Learning from “social defense” in the struggle against the authoritarian regime in Poland 40 years ago

Excerpt from In These Times

The Trump era is seeing the emergence of what has been called “social self-defense,” a massive self-organization of millions of Americans to resist Trump’s agenda. It has been manifested by the millions who participated in the Women’s March, the spontaneous actions against Trump’s Muslim ban, the mass demonstrations and community meetings in cities around the country, the millions of calls that have tied up politicians’ phone lines and myriad other forms of resistance.

The term “social self-defense” is borrowed from the struggle against the authoritarian regime in Poland 40 years ago. In the midst of harsh repression, Polish activists formed a loose network to provide financial, legal, medical and other help to people persecuted by police or unjustly dismissed from work. They organized free trade unions to defend the rights of workers and citizens, and nurtured many of the networks, strategies, and ideas that eventually helped topple the repressive regimes in Poland and other countries.

The emergence of social self-defense here may provide the labor movement a way not only to protect itself from the Trump assault, but to begin the transformation towards becoming a powerful force for working people and social justice again. Here is a four-point plan to jump-start that process:

1. Develop an alliance of unions willing to fight the whole Trump agenda.

Such a coalition includes labor rights, LGBT rights, immigrant rights, women’s rights, climate protection, international peace and cooperation, government under law—the whole nine yards. The “big tent” needs to include unions that are not part of the AFL-CIO and have taken a strong stand against the Trump agenda, such as the Service Employees International Union, the National Education Association and worker centers. It also needs to include locals that don’t go along with their pro-Trump internationals. Such an alliance might start with a simple statement by these unions of their opposition to the Trump agenda, calling for organized labor to participate in both the political and the street-level aspects of social self-defense. At the very least, it can obliterate the Trump-promoted public perception that much of labor supports Trump. As the real implications of his agenda for labor become clear, a strong and principled stand against it is likely to find growing support even among unions that initially found some elements of it attractive.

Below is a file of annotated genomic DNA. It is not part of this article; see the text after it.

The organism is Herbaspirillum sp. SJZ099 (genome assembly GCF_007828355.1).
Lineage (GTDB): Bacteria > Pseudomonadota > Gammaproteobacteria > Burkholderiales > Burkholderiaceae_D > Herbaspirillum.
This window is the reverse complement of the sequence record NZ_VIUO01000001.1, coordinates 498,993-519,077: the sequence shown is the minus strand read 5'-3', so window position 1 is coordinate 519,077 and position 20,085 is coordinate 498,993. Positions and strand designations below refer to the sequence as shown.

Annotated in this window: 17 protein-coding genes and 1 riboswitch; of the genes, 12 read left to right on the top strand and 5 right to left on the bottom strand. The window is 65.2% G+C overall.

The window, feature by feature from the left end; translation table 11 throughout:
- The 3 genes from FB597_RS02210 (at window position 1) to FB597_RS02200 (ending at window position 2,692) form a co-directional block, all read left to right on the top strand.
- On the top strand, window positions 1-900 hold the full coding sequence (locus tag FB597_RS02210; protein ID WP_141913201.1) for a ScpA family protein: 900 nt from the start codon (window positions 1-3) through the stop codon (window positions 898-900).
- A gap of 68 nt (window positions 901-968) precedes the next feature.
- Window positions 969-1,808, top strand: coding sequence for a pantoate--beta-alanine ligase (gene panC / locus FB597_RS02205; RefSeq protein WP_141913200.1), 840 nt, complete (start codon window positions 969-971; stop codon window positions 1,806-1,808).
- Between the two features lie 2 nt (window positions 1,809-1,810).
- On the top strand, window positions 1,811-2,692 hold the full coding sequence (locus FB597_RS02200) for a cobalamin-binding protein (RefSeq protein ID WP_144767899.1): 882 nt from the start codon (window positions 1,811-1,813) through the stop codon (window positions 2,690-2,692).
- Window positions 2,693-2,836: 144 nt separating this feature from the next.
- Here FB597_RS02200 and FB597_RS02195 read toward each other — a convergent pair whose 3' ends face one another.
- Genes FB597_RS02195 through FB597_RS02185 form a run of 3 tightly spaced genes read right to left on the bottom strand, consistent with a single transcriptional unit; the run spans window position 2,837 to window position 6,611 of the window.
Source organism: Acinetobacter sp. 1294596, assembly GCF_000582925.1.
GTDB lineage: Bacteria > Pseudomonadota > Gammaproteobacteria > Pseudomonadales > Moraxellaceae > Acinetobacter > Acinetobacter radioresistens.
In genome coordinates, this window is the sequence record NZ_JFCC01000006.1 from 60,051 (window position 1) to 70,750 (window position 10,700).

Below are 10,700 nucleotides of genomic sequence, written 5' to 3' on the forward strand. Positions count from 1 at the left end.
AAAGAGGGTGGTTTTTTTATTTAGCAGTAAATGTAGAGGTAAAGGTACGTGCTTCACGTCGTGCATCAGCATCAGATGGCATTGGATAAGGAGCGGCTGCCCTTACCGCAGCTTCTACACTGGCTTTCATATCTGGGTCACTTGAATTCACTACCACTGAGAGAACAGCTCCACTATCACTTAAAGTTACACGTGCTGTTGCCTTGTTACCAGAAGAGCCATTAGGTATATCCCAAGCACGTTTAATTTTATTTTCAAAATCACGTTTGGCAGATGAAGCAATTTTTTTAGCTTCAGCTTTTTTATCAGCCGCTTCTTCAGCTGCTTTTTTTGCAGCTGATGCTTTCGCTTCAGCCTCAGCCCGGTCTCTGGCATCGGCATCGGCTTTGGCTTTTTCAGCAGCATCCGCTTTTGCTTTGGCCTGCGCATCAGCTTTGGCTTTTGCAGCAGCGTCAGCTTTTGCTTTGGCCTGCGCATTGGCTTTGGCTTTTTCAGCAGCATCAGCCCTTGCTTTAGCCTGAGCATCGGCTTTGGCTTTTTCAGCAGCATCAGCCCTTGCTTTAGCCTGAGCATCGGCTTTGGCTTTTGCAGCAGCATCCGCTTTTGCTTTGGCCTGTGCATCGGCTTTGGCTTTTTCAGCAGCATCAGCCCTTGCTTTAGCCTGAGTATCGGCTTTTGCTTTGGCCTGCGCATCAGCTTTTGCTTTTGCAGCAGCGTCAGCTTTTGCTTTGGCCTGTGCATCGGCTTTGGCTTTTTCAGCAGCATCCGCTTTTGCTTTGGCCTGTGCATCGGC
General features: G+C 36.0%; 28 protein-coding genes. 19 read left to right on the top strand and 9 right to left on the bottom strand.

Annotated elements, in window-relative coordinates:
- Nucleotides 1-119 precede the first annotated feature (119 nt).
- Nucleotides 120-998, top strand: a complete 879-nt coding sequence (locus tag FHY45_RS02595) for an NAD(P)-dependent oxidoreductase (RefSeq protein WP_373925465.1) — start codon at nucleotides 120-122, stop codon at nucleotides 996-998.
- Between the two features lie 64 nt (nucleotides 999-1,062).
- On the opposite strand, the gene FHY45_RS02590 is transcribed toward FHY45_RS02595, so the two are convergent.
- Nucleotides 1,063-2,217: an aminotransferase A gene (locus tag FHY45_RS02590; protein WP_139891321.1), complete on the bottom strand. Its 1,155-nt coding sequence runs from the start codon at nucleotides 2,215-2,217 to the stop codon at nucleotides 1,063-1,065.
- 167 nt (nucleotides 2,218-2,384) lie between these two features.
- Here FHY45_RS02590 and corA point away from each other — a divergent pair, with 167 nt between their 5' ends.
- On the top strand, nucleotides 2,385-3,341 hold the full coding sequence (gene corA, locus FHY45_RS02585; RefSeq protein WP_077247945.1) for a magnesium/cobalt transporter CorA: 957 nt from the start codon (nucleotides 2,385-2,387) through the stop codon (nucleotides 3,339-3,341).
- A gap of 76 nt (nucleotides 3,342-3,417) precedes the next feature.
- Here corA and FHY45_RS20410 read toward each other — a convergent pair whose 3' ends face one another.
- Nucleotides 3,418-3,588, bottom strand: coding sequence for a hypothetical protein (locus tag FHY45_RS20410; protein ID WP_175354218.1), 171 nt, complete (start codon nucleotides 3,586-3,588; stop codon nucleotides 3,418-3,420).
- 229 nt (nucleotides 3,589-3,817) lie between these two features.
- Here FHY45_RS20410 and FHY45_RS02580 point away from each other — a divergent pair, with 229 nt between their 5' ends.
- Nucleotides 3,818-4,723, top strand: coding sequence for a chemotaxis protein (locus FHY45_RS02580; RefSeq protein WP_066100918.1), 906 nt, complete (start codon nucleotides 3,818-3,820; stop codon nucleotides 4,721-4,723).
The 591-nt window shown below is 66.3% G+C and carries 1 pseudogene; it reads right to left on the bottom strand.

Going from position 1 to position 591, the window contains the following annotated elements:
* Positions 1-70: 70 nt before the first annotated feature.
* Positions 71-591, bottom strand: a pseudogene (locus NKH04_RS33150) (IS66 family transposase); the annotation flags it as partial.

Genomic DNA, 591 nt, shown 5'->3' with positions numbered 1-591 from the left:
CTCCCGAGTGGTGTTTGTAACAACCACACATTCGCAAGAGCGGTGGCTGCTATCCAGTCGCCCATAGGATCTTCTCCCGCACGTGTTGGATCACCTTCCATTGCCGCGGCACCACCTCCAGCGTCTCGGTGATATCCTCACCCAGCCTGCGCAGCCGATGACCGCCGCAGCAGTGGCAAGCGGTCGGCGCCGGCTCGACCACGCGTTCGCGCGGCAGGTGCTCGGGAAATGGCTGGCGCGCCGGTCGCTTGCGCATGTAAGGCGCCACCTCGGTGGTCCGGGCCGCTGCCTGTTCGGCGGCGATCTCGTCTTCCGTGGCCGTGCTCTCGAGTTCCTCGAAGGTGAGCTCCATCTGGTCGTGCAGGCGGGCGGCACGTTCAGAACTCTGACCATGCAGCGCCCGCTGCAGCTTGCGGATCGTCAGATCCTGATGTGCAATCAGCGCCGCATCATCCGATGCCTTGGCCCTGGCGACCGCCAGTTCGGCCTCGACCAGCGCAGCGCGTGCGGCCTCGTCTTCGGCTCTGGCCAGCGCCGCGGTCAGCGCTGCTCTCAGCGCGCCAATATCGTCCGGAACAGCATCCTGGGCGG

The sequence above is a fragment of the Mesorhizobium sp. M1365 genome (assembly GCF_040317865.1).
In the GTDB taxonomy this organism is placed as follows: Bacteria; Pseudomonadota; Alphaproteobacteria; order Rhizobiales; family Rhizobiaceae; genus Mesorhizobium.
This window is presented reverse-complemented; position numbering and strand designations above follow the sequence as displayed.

2. Participate in social self-defense.

When people go to airports to protect immigrants from Trump’s Muslim ban, unions should be part of the action. Labor was represented at the Women’s March and many unions will participate, under labor banners, in the People’s Climate Movement on April 29.

3. Make worker rights part of social self-defense.

When police arrest workers striking for a decent wage and the right to organize a union, social self-defense activists should be invited to show up, protest, and provide support. When a city or state denies its employees the right to organize and bargain collectively, the local forces of social self-defense should be educated and encouraged to treat it as one more attack of Trumpism on the rights of the people.

4. Fight for full employment fixing the climate and building a new economy.

While Trump’s strategy is based on dividing the working class along lines of race, gender, sexual preference, nationality and other lines, one of his most effective ploys has been to play construction workers who want new energy infrastructure jobs against climate protectors who want to save the earth’s atmosphere from devastating global warming. It is his dangling of pipeline jobs that threatens the climate and Native American rights that has brought divisions in the labor movement to a head. But there is a far better way to provide jobs that can overcome this division. At the core of a new labor strategy should be a program for a worker-friendly “just transition” to a new economy that will put everyone who wants a job to work building a climate-safe America.

Many unions are taking a strong stand against Trump and his Republican allies. Others are likely to do so as the real implications of his agenda become more and more evident. Now is the time to reach out to each other and create a unified voice for labor as a crucial strand of social self-defense against Trump and Trumpism.

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Jeremy Brecher is the author of more than a dozen books on labor and social movements, including his classic labor history Strike! and most recently Against Doom: A Climate Insurgency Manual (PM Press, 2017). His book Climate Insurgency: A Strategy for Survival (Stone Soup, 2016) is available for free download at www.jeremybrecher.org. He is a co-founder of the Labor Network for Sustainability www.labor4sustainability.org. Joe Uehlein is the former secretary-treasurer of the AFL-CIO’s Industrial Union Department and former director of the AFL-CIO Center for Strategic Campaigns. He is founding president of the Labor Network for Sustainability www.labor4sustainability.org